(September 5, 1976 - January 18, 1992; September 4, 1992 - July 16, 1993)
Text by James Bow.
In 1973, an oil embargo by OPEC drove up the price of gasoline to astonishing levels. It was the first shock that western nations received as a result of their oil dependency. With the majority of the TTC’s fleet now consisting of diesel buses, the commission began to rue earlier decisions to abandon most of its streetcar network.
To deal with the high cost of fuel, the TTC commissioned a report on which bus routes could be converted to electric operation. A number of suggestions came forward, including most of the diesel bus routes operating within downtown Toronto.
Of all the proposals to convert diesel buses to electric operation, Bay was the only suggestion to bear fruit. After the initial proposals were logged, the City of Toronto and the TTC entered in deeper study of the Bay project. The bus route was quite busy, after having been converted from streetcar in 1963. With the office towers south of Queen Street providing an urban canyon collecting exhaust fumes, the line was ideal for conversion.
It is interesting to note that, initially at least, the idea of converting the line back to streetcar operation was considered as seriously as trolley bus operation. However, as the TTC had surplus infrastructure and equipment available from the 97 YONGE route, which had been converted to diesel operation in 1973 with the extension of the Yonge subway to York Mills, it made most sense to apply that material to Bay. Work began in 1975, and the route opened for service in 1976.
Operating from an on-street loop via Davenport, Dupont and Bedford, to Queens Quay and Jarvis (looping via Freeland, Lakeshore and Jarvis) via Davenport Road, Bay Street and Queens Quay, 6 Bay became the busiest trolley bus route on the system, with 30 vehicles providing 1-2 minute service.
There were several short-turn loops along the route, including on street loops at Davenport, via Yorkville and Yonge (listed as Bloor), Edward via Elm and Elizabeth (listed as Dundas) and Wellington via Front and Yonge (listed as Front). The route had five signed branches in addition to the main route, including 6A (Bloor-Jarvis), 6B (Bloor-Front), 6C (Front-Jarvis), 6D (Dundas-Jarvis) and 6E (Dupont-Dundas). Of these branches, only 6A, 6B and 6E saw irregular additional rush-hour service. 6C did operate for an extended period during the construction of the Harbourfront LRT, but it operated as a diesel bus shuttle, as Bay Street was closed off, and no trolley wires were strung along the diversion route.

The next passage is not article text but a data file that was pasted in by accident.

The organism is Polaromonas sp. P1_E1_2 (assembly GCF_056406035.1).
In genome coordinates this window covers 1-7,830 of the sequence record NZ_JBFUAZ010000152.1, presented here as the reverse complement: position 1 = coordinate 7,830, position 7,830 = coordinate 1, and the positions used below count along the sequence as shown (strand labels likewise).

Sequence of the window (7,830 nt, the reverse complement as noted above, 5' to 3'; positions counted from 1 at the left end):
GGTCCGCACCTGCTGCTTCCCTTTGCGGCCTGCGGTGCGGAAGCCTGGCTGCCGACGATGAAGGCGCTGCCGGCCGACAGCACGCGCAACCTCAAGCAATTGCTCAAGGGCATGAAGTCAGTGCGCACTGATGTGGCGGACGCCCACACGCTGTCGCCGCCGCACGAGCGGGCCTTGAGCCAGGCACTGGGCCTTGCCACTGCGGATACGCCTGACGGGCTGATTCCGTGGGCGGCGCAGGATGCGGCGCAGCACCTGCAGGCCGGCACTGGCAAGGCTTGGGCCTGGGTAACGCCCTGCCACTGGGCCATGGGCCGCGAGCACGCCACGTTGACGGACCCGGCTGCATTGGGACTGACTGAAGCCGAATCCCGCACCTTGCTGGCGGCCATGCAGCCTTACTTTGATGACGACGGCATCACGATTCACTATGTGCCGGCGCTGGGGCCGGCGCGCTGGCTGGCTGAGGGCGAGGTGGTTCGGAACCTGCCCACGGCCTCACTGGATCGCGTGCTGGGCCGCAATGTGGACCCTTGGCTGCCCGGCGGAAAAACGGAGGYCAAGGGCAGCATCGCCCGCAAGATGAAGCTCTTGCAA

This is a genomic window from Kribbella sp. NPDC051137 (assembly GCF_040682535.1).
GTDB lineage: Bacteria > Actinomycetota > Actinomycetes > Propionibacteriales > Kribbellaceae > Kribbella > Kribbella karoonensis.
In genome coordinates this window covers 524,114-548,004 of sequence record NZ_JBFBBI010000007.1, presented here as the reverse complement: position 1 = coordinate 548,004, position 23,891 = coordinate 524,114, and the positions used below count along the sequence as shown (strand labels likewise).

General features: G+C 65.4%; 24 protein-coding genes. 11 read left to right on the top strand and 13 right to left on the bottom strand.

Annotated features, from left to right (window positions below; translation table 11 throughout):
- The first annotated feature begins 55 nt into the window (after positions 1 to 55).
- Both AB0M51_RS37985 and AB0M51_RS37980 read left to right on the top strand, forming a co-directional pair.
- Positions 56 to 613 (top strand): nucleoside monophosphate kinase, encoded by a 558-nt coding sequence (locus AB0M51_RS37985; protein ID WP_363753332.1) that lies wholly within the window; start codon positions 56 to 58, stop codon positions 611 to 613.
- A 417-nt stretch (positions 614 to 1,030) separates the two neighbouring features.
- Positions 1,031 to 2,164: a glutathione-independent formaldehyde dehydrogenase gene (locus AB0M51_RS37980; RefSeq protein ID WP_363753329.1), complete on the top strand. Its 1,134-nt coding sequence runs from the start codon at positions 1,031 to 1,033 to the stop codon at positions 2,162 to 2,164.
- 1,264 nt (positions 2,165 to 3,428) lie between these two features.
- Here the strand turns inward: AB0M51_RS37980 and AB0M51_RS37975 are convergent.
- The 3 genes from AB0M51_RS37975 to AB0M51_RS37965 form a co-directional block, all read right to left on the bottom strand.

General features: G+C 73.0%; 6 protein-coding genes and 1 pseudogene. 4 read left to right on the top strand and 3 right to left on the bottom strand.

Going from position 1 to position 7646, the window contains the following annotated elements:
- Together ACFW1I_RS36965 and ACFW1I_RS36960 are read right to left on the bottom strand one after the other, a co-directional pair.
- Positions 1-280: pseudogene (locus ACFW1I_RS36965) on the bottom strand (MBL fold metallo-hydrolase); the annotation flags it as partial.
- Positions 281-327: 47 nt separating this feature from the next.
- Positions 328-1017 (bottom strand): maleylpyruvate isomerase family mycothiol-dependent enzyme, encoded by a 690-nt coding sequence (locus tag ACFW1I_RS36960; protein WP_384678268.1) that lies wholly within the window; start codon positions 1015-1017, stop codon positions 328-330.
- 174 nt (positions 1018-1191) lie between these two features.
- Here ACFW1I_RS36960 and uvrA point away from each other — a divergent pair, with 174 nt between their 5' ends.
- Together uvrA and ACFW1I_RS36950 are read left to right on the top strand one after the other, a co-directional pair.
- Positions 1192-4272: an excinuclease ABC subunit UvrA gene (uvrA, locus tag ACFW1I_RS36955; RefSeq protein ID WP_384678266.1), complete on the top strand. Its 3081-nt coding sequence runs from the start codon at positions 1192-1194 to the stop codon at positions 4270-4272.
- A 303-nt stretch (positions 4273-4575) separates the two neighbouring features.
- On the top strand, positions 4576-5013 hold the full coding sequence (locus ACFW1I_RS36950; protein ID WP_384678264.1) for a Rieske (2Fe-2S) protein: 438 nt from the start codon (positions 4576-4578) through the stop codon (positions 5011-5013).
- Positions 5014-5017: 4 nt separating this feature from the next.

In the late 1980s, the TTC experimented with transit and high-occupancy vehicle lanes on Bay Street, which significantly improved service for the trolley buses.
Bay led something of a charmed existence, receiving more reprieves from conversion back to diesel operation than any other trolley bus route. In the late 1980s, the City of Toronto pursued a proposal that would have made Yonge Street and Bay Street complementary one-way streets, thus making trolley bus operation impossible. It was only after a court injunction, sought by local merchants a week before August 6, 1988, when the one-way operation was to come into effect, that trolley bus operation was able to continue.
Bay then fell to diesel buses on January 18, 1992, along with the rest of the trolley bus network. It regained the trolley buses that September when the TTC found it could not back out of its lease of trolley buses from Edmonton. Operation continued for another year using the leased vehicles, until the lease ran out and the route was reconverted back to diesels. Diesel buses have been operating on the line ever since.
There have been few changes to the route since 1993, although service has been reduced. Remnants of the service remained in the form of poles around the Front Loop and the Bloor Loop (along Yorkville Avenue), but these have gradually been removed.
6 Bay Trolley Bus Image Archive
- Filey, Mike, The TTC Story: The First Seventy-Five Years, Dundurn Press, Toronto (Ontario) 1996.